Why this discrimination?
Honour is honour, no matter a woman belongs to a conflict zone or not
MUNEEB JEELANI KHAN
Rape is a heinous crime. In fact, one of the most heinous crimes condemned in harshest terms in almost every society, culture and country. Someone has rightly said that the offence of rape is more gruesome than murder. In murder one simply takes the life of another but in rape one takes another’s life while the victim is still alive. For it makes the victim a living corpse. It is the same heinousness and barbarity of rape especially the last year’s ghastly and gruesome Delhi rape and murder case that galvanized the Indian civil society, legal fraternity and even political class into action to take some serious steps in order to curb this menace against women.
In this backdrop many recommendations and viewpoints came from different quarters as some recommending amendments in criminal law like introduction of fast track courts for speedy trial, more deterrent punishments like chemical castration, and even death penalty to rapists. And this whole process in the form of wide spread public protests and suggestions ultimately resulted in the formation of Justice J.S. Verma committee to make special recommendations to the executive to curb the cancer of crime against women, the ultimate culmination of which came in the form of a promulgation of anti rape ordinance by the president of India.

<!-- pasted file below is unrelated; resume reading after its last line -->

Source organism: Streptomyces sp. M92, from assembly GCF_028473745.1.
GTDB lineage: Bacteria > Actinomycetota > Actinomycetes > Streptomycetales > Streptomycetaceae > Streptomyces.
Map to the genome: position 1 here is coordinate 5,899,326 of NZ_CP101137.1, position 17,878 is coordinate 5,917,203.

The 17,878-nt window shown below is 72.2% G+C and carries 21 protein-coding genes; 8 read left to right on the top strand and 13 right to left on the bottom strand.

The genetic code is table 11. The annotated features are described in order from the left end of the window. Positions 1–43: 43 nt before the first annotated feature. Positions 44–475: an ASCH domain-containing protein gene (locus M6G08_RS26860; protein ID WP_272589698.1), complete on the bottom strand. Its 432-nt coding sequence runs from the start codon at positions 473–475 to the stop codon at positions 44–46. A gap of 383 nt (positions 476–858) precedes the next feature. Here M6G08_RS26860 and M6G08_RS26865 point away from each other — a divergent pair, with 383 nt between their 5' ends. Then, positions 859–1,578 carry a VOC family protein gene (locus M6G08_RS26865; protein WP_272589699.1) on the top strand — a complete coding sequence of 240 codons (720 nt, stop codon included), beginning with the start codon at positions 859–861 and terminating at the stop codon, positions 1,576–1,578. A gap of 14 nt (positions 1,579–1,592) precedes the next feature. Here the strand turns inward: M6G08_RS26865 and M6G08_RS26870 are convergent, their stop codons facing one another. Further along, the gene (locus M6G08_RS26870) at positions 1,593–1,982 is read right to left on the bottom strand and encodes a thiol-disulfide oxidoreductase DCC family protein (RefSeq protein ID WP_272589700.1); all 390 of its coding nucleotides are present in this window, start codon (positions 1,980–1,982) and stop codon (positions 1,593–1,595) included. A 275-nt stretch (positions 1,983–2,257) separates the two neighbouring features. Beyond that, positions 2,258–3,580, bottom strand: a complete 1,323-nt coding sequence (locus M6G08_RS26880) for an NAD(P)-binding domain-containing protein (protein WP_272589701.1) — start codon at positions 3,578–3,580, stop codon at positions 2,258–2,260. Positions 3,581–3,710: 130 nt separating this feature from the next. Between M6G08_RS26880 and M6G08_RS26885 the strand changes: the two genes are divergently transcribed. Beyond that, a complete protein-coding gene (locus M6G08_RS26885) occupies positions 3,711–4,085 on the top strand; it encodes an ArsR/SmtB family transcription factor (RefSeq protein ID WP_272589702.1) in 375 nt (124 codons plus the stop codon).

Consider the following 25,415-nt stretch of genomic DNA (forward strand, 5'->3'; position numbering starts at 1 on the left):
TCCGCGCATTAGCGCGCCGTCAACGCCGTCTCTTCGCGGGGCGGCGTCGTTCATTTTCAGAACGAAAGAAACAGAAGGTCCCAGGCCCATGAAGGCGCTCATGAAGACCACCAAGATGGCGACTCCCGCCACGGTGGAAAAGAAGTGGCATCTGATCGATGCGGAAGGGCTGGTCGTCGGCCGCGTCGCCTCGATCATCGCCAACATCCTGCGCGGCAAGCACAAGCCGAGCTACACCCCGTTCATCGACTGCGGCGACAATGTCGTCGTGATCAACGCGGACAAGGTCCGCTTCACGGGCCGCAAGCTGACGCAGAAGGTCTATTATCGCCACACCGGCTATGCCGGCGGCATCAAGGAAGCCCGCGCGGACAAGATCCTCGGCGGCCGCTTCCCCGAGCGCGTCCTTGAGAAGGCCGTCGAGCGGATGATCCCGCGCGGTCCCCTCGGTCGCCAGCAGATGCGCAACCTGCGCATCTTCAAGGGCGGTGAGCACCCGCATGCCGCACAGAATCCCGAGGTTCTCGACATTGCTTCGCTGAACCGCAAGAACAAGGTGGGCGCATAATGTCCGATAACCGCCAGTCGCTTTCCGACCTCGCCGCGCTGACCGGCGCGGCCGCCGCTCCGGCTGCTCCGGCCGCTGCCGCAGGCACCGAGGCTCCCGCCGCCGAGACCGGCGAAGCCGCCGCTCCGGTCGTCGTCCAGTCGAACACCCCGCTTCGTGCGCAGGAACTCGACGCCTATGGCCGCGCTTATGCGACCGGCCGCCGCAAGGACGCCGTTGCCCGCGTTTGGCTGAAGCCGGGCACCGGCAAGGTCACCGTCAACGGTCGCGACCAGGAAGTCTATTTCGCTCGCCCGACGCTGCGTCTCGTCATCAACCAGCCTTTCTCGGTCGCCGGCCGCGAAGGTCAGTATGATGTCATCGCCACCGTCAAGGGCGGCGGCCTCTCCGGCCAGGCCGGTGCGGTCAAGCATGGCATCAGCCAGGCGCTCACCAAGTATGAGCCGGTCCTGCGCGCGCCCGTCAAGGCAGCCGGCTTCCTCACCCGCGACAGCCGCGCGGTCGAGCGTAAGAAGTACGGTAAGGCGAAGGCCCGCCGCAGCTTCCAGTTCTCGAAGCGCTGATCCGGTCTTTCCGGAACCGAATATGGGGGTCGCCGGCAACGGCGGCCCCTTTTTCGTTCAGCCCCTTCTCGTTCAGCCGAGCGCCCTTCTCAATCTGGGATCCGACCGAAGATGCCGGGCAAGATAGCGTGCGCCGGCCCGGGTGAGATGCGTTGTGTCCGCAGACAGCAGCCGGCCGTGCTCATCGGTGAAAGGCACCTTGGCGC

But what is most shocking and disturbing is that while many recommendations made by Justice Verma Committee have been approved but not the review of AFSPA for the protection of women folk in conflict areas like J&K and northeast made by the same committee. The ordinance is simply silent on AFSPA. Why this criminal silence? On one hand when it comes to the protection of Indian women, the expertise advice of Verma Committee finds its way in the form of an ordinance. But when it comes to the safety of conflict ridden women, the same committee behaves differently. Legal amendments is not a child’s play. These are made only after serious discussions and debate upon a subject and that too when a real and bonafide need is felt for it. When it comes to the safety of Indian women vital steps are taken to rectify the criminal justice system. The Government is ever ready to make amendments both in substantive and procedural laws. To safe guard Indian women IPC, CrPc and Evidence Act cannot remain the same. But when it comes to the dignity of J&K women the establishment is not going to budge even an inch from its adamant stand on AFSPA. And what is most shocking is that J.S. Verma Committee did not recommend amendment of AFSPA in its entirety but only a small section of it, i.e. simply to make armed forces accused in crime against women in conflict areas triable by ordinary courts and not by special military courts.
It had nothing to do with militancy or insurgency. But the Government of India didn’t even bother to consider it. Does it mean then license to rape? Does it grant impunity to those who could have been held accountable. But why this discrimination against the people of J&K? That is the question that disturbs all of us.
(Muneeb Jeelani Khan is Advocate J&K High Court)
Lastupdate on : Wed, 6 Feb 2013 21:30:00 Makkah time
Lastupdate on : Wed, 6 Feb 2013 18:30:00 GMT
Lastupdate on : Thu, 7 Feb 2013 00:00:00 IST
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